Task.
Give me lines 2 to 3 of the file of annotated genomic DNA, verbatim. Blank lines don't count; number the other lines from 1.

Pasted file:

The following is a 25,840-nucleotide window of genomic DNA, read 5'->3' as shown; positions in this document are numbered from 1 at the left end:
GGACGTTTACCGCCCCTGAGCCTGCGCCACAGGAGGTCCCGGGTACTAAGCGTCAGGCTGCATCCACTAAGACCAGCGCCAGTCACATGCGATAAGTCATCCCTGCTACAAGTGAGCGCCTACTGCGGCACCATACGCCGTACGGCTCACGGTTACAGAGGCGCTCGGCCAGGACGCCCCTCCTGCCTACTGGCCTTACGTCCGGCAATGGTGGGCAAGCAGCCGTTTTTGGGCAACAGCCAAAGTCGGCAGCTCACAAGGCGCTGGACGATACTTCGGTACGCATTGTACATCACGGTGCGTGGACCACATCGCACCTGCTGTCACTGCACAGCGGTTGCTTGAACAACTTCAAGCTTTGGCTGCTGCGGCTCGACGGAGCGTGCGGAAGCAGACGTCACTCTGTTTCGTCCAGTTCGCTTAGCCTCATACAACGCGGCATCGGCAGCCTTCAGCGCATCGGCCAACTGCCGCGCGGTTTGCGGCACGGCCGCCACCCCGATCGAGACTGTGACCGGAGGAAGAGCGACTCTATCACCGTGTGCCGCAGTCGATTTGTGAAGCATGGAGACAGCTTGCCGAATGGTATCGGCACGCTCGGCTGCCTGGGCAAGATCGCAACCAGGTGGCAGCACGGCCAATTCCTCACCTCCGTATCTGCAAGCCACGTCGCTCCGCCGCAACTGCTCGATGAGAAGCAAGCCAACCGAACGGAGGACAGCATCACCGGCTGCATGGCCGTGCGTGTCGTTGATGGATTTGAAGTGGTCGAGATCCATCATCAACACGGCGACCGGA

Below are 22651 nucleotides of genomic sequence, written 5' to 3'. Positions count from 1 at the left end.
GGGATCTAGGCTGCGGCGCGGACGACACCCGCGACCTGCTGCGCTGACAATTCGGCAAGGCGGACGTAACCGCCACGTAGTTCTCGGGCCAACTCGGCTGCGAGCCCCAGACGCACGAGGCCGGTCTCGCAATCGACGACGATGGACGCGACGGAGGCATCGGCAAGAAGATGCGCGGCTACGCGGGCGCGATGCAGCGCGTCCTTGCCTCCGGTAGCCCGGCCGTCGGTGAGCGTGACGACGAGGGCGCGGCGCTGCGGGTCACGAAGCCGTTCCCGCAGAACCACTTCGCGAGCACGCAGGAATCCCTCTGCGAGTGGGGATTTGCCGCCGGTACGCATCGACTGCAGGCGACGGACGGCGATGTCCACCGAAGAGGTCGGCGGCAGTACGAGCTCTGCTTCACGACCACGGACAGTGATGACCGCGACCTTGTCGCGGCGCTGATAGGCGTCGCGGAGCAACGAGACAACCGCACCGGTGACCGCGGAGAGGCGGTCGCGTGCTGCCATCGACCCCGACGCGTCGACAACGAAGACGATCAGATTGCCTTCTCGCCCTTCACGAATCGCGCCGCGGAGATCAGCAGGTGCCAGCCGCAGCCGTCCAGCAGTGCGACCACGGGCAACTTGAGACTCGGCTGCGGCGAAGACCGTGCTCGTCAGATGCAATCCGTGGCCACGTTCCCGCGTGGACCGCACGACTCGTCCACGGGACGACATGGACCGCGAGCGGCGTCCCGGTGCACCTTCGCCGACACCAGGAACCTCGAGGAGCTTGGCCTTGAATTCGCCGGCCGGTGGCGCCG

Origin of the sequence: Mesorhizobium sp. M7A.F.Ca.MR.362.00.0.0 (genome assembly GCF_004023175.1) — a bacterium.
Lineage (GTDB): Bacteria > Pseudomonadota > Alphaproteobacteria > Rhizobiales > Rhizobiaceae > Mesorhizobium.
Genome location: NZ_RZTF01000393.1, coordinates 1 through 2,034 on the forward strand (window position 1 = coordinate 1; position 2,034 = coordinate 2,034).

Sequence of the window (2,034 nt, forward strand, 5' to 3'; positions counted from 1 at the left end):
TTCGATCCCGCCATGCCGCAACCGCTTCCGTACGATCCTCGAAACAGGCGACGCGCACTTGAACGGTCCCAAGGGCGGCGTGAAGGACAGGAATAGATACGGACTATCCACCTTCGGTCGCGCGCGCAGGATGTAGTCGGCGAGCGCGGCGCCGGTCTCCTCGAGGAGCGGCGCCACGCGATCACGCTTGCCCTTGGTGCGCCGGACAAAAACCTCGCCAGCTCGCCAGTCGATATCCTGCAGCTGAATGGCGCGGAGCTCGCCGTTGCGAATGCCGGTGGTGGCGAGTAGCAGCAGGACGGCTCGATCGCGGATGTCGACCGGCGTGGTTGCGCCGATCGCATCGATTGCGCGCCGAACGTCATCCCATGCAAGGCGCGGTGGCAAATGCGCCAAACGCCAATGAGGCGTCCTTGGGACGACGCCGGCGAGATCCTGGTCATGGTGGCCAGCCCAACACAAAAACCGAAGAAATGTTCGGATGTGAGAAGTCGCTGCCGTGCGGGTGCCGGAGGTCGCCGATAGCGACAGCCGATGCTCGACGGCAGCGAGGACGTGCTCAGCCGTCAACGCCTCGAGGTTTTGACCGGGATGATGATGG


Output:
GGACGTTTACCGCCCCTGAGCCTGCGCCACAGGAGGTCCCGGGTACTAAGCGTCAGGCTGCATCCACTAAGACCAGCGCCAGTCACATGCGATAAGTCATCCCTGCTACAAGTGAGCGCCTACTGCGGCACCATACGCCGTACGGCTCACGGTTACAGAGGCGCTCGGCCAGGACGCCCCTCCTGCCTACTGGCCTTACGTCCGGCAATGGTGGGCAAGCAGCCGTTTTTGGGCAACAGCCAAAGTCGGCAGCTCACAAGGCGCTGGACGATACTTCGGTACGCATTGTACATCACGGTGCGTGGACCACATCGCACCTGCTGTCACTGCACAGCGGTTGCTTGAACAACTTCAAGCTTTGGCTGCTGCGGCTCGACGGAGCGTGCGGAAGCAGACGTCACTCTGTTTCGTCCAGTTCGCTTAGCCTCATACAACGCGGCATCGGCAGCCTTCAGCGCATCGGCCAACTGCCGCGCGGTTTGCGGCACGGCCGCCACCCCGATCGAGACTGTGACCGGAGGAAGAGCGACTCTATCACCGTGTGCCGCAGTCGATTTGTGAAGCATGGAGACAGCTTGCCGAATGGTATCGGCACGCTCGGCTGCCTGGGCAAGATCGCAACCAGGTGGCAGCACGGCCAATTCCTCACCTCCGTATCTGCAAGCCACGTCGCTCCGCCGCAACTGCTCGATGAGAAGCAAGCCAACCGAACGGAGGACAGCATCACCGGCTGCATGGCCGTGCGTGTCGTTGATGGATTTGAAGTGGTCGAGATCCATCATCAACACGGCGACCGGA

Below are 22651 nucleotides of genomic sequence, written 5' to 3'. Positions count from 1 at the left end.